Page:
Interview Highlights:

The following is a condensed version of the full audio interview, which is available in the above links on TechEmergence’s SoundCloud and iTunes stations.

(2.46): What are some of the persistent problems with healthcare data?

Will Jack: One major one is that most of  the data associated with the diagnostic thought process, essentially collecting information that informs diagnosis, should ideally be recorded as a physician’s note in the medical record…People are not necessarily consistent with the information they record in a medical record: it’s just not a complete picture of care. The medical record might be a phenomenal record for a lot of diagnostic testing, but for the conversation between a doctor and a patient, which is oftentimes the meat of what drives the diagnosis, it’s completely and totally gone.

Nikhil Buduma: Think about, from your perspective as a patient, if you realize that the reason you’re paying so much money for your care is because this highly educated doctor in front of you is spending all of their time just entering information into a medical record, and you’re paying for all that time, that’s not a great situation…The goal is, if we can find some mechanism for automated technology to do that, without wasting the doctor’s time, that’s the goldmine.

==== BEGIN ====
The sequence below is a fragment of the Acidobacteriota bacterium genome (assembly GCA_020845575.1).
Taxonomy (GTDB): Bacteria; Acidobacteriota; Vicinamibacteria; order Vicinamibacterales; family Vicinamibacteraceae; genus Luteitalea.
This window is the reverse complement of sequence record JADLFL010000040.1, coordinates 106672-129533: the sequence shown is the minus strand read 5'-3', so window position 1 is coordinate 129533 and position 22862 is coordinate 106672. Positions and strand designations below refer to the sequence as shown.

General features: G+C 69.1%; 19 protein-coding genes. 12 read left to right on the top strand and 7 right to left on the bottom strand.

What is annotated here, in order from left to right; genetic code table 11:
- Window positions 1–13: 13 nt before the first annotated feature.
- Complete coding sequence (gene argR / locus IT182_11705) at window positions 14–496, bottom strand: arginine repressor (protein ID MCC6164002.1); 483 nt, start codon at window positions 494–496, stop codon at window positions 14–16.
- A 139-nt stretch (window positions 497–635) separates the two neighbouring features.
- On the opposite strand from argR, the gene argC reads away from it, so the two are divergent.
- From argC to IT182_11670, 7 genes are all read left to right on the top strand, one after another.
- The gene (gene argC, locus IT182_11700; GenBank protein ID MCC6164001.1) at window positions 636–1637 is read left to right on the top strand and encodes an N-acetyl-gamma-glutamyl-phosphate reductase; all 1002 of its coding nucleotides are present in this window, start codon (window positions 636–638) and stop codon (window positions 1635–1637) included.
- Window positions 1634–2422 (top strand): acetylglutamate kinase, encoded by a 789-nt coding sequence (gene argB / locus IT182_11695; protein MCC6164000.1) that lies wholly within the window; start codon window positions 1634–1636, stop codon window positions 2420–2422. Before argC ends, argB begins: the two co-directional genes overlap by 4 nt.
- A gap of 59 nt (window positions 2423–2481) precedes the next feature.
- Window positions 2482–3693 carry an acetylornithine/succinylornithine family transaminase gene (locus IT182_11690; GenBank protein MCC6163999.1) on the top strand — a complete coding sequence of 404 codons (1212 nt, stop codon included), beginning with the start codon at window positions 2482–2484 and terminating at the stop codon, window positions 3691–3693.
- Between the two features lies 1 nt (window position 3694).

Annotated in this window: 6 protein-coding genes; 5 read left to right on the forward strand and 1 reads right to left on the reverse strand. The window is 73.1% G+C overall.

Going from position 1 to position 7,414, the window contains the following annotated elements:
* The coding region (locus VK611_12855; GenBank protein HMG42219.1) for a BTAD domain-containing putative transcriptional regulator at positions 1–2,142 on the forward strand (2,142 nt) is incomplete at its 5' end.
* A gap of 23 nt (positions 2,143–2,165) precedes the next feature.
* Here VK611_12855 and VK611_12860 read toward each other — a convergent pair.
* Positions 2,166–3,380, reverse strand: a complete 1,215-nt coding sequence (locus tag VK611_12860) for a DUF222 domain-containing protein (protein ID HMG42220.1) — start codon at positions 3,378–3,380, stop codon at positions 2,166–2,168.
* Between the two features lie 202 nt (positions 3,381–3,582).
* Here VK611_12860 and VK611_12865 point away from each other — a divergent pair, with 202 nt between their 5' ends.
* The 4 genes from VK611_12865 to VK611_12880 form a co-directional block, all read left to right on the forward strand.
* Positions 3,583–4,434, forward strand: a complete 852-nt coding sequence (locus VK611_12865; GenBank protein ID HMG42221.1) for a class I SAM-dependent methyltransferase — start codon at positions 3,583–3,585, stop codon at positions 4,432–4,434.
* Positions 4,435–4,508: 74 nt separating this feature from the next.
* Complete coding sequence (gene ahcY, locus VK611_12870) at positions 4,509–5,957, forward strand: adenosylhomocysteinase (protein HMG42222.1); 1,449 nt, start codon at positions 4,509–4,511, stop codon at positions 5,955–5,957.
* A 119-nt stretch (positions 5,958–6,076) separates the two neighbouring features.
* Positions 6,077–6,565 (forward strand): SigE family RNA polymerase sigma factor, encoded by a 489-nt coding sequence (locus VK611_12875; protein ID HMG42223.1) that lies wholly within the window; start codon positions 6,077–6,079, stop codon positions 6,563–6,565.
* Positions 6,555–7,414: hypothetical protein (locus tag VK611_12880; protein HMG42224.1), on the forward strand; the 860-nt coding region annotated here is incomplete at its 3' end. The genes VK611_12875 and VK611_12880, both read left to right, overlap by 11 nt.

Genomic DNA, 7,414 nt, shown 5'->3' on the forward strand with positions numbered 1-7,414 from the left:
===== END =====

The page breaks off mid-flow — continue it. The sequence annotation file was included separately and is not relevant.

Will Jack: If we can somehow seamlessly capture the relevant data in a highly structured, thorough, repetitive, granular method, we remove that burden from the physician. The physician is happier, we save the patient money and we get the kind of data we need to do the game-changing AI work.

(8.08) What are some of the other pervasive issues that keep up from leveraging healthcare data in an effective way?

Nikhil Buduma: One of the core problems that ends up happening is the people who understand the kinds of information that need to be captured are doctors, and yet hospitals and healthcare systems as a whole don’t own or writer their own data management software. Instead, what ends up happening is it’s outsourced to a third party that doesn’t really have a good understanding of how the data ought to be capture and how we should extend those data models to add new use to the system…A health system here at Stanford may have a completely different architecture than one at Kaiser. A doctor may try to understand how the data is stored, but there’s so much technical jargon and it’s so disjointed all over the place that one system may not even store data in a way that can talk to another system.

(10.42): The resolving of that problem seems rather difficult.  Is this an inevitable process of healthcare systems eventually finding and setting aside 2 or 3-year projects to strip stuff out of these ridiculous monsters and put them into more organized systems?